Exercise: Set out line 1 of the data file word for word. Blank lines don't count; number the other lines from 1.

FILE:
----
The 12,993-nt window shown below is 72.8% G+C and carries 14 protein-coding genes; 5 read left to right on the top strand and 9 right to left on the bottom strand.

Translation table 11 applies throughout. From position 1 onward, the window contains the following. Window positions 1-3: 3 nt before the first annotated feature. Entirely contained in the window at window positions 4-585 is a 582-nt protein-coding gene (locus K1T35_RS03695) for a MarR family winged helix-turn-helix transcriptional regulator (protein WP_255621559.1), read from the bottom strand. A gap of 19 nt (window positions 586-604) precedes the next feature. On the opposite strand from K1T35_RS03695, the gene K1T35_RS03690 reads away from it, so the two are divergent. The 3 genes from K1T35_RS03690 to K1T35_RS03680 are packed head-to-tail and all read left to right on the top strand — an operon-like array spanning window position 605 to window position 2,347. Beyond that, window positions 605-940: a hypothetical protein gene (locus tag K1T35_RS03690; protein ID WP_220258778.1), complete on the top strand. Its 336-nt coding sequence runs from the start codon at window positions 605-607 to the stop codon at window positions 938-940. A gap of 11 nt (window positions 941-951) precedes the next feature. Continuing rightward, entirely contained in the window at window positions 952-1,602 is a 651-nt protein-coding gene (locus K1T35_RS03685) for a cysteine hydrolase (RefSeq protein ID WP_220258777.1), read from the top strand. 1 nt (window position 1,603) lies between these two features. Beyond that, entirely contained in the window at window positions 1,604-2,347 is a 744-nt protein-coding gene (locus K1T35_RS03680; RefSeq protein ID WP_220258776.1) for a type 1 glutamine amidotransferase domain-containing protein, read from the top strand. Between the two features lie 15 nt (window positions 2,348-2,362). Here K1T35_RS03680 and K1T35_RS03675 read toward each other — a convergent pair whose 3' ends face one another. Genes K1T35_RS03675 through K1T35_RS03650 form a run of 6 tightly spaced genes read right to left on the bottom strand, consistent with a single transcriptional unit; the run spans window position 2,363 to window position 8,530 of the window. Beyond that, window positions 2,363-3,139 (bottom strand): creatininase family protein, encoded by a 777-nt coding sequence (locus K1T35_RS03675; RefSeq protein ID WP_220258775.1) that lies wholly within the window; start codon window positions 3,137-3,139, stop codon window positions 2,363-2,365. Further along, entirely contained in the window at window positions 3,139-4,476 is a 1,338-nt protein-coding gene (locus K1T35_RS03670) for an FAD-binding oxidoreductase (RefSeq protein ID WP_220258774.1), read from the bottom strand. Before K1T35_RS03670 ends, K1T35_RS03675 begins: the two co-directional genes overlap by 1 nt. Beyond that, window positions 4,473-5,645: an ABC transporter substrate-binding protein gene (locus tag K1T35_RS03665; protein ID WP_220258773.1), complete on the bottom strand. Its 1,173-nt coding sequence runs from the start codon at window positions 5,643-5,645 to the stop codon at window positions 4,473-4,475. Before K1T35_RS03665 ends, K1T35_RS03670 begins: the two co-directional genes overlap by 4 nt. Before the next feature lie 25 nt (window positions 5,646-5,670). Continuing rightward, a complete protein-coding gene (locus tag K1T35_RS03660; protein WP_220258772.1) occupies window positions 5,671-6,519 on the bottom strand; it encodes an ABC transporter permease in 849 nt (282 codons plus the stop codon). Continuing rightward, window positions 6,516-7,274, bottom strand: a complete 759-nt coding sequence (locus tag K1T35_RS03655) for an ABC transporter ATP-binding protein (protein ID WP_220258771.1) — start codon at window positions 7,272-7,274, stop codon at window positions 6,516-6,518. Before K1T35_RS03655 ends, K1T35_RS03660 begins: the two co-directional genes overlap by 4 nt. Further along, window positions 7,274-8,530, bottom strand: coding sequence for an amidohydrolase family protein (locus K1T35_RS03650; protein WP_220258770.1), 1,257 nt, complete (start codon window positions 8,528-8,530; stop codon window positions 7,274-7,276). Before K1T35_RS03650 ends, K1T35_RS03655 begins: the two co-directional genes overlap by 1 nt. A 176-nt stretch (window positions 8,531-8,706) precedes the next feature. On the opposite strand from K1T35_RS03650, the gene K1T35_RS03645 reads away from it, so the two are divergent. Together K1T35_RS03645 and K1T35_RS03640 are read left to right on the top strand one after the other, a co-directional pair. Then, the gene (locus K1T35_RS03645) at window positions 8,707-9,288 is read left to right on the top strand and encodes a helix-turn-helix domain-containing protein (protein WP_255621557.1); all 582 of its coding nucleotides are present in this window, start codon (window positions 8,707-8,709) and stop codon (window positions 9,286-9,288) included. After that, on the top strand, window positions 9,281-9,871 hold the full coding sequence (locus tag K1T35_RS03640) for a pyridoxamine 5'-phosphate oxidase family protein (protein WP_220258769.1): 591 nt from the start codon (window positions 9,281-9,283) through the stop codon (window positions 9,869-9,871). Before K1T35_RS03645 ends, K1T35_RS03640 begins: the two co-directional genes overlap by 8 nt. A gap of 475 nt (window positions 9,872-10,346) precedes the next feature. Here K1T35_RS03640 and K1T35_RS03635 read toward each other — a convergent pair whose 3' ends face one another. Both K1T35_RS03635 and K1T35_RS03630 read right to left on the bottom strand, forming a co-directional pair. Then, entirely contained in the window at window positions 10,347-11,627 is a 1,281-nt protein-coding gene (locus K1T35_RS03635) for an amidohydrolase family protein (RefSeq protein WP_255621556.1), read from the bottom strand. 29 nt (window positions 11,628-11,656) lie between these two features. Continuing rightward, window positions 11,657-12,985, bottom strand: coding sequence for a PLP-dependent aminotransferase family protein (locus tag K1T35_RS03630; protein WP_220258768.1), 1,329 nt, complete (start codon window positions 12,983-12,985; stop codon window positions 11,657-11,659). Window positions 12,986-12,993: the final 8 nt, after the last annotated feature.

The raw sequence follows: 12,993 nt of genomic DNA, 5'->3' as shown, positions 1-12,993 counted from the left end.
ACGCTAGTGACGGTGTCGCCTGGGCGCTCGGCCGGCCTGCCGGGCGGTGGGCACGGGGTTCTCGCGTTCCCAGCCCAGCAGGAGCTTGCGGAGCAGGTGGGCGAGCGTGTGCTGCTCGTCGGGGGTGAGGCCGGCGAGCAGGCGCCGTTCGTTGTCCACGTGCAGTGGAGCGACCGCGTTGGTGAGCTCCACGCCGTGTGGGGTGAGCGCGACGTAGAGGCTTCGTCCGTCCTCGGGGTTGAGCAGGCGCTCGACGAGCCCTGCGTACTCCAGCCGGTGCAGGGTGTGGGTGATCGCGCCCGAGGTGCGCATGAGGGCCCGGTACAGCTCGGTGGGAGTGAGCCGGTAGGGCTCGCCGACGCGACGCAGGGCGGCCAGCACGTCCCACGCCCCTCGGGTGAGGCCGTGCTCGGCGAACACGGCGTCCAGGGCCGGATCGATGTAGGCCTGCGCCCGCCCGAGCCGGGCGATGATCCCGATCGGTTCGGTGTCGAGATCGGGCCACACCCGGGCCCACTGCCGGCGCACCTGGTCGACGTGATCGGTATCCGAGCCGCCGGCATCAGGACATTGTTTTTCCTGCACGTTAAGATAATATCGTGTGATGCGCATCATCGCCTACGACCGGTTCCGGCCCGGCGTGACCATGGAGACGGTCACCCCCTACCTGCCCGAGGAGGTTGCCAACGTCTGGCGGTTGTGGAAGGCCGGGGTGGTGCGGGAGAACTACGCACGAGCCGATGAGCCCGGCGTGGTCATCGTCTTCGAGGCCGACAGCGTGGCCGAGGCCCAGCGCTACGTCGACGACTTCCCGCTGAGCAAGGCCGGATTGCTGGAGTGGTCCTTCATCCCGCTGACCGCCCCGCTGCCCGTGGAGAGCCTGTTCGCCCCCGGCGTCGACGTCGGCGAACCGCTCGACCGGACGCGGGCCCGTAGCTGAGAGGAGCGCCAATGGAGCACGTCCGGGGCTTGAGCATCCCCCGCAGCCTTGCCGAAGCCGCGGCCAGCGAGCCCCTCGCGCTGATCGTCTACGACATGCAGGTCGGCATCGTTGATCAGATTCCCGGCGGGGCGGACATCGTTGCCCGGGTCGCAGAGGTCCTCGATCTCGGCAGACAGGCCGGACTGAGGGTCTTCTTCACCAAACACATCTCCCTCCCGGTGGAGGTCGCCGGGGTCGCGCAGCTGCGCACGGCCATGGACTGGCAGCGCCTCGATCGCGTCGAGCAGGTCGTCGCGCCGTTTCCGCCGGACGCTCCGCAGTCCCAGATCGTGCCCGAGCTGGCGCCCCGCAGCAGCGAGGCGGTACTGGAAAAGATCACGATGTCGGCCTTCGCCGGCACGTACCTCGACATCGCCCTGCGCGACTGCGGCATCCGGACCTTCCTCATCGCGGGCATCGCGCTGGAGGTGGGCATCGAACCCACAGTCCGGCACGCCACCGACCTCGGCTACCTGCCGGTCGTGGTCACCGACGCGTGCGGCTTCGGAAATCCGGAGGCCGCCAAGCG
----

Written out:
The 12,993-nt window shown below is 72.8% G+C and carries 14 protein-coding genes; 5 read left to right on the top strand and 9 right to left on the bottom strand.